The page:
Reassessment Manual Addresses How to Contract, But Not When It is Time

Reassessment Manual Addresses How to Contract, But Not When It is Time

Due to litigation and problems arising from the property tax assessment system in Pennsylvania, a panel to address the problem, the Property Assessment Reform Task Force, was formed.  Recall that in 2012 a task force on reassessments passed on devising a mandated county reassessment cycle or a statistical indicator.

The new task force has been working on a variety of assessment related proposals, and at its most recent meeting released its Model RFP and Contracting Guidelines for County Reassessment Services manual to “…help counties ensure that a reassessment is conducted appropriately and implemented successfully.”

It does not say when to carry one out.  In fact, in the opening boilerplate language of what would serve as a request for proposals for a contractor it states:

The Commissioners [or equivalent governing body in a home rule county] of _____ County have voted to proceed with a reassessment of all real property in the county to achieve equitable assessments. [There may be other factors contributing to the County’s decision to conduct a countywide reassessment that the County will want to include, e.g., passage of time since the last reassessment, assessment-sales ratio studies, property market shifts.]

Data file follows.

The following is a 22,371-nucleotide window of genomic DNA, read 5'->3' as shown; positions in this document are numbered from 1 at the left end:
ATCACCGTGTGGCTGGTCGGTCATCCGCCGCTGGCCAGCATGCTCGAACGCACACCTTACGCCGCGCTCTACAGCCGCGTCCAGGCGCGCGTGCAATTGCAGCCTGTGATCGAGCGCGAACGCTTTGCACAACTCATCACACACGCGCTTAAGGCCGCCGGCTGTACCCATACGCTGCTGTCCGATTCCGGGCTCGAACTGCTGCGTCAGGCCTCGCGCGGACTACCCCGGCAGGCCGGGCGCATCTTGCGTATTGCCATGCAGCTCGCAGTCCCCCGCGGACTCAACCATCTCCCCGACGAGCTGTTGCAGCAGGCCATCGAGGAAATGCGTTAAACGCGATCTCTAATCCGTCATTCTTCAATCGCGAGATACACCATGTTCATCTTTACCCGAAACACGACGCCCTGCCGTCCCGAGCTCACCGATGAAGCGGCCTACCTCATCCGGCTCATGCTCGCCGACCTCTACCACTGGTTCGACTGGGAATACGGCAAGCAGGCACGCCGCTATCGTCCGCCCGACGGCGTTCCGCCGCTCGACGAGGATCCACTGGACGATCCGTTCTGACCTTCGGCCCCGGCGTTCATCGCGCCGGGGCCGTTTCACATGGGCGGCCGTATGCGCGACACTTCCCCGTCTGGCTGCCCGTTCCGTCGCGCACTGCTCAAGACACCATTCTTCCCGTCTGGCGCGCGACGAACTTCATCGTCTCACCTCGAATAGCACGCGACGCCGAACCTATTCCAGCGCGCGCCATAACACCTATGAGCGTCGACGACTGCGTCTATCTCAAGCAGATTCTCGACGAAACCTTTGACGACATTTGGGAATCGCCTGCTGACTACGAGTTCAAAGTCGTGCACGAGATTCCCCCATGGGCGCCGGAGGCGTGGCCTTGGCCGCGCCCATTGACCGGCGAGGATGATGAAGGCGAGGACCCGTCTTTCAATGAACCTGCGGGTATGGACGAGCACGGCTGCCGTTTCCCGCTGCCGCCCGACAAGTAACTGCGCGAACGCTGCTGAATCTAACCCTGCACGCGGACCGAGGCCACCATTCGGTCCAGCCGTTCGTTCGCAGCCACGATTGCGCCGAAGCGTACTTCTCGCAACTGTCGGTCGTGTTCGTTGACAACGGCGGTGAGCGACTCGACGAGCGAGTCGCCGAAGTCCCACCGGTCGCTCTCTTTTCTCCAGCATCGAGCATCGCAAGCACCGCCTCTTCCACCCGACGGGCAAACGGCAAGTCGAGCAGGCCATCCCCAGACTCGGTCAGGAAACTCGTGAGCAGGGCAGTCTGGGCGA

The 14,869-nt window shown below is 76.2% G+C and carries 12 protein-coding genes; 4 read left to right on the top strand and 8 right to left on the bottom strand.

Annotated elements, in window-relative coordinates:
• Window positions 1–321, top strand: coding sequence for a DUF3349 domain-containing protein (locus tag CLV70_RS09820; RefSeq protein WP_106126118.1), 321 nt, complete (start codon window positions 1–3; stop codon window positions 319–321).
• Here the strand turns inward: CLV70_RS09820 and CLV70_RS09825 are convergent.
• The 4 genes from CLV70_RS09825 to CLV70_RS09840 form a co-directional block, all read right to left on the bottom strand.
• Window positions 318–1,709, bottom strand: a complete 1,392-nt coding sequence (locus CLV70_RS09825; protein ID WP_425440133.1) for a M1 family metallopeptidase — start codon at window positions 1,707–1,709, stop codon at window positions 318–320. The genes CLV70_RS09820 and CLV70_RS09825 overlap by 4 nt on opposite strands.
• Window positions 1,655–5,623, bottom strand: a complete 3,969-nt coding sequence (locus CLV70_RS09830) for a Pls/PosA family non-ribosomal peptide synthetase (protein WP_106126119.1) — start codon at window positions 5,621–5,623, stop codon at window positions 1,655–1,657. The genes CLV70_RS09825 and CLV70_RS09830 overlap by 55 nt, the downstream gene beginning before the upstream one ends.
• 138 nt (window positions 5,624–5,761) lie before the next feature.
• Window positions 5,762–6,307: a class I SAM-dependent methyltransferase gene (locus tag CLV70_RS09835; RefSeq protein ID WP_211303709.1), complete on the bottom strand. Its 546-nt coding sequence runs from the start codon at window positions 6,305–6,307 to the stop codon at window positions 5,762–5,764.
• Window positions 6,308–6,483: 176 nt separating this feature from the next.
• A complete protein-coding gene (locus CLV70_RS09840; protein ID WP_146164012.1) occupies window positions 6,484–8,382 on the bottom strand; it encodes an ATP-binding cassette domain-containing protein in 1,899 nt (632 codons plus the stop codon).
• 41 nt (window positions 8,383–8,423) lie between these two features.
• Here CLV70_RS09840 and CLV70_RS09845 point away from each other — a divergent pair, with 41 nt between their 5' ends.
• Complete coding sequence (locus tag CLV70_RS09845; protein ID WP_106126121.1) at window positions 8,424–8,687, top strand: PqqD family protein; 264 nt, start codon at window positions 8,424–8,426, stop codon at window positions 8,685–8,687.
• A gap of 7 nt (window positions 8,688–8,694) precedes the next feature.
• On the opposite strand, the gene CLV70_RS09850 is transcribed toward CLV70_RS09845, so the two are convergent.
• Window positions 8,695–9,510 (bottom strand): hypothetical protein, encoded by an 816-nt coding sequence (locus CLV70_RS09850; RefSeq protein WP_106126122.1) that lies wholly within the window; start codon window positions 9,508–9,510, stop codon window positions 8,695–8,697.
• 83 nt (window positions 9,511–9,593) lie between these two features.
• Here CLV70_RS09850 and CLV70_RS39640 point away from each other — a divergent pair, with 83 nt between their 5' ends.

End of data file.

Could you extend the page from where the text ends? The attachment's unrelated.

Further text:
Not included in that language is that the Commonwealth has passed a law calling for a regular cycle of reassessing or that a court has ordered the county to carry one out.  The courts were involved in reassessments in Allegheny and Washington Counties and could be the case with Beaver County as well.  A later section in the manual has a point called “impetus for reassessment” that could leave room for that point. And the task force is supposed to supposed to develop a self-evaluation tool for use in a pilot program sometime in the coming fiscal year.

The manual does stress the importance of a public information campaign.  This was a point emphasized in Washington County that was very valuable for taxpayers:

The understanding by the public of the goals of the reassessment and the process used cannot be overstated to help ensure a successful implementation. To this end, the County should give careful thought to the public relations challenges that may exist in the County and how those can best be addressed.

As we have pointed out before, a regular cycle would reduce the sticker shock and unease about conducting a reassessment.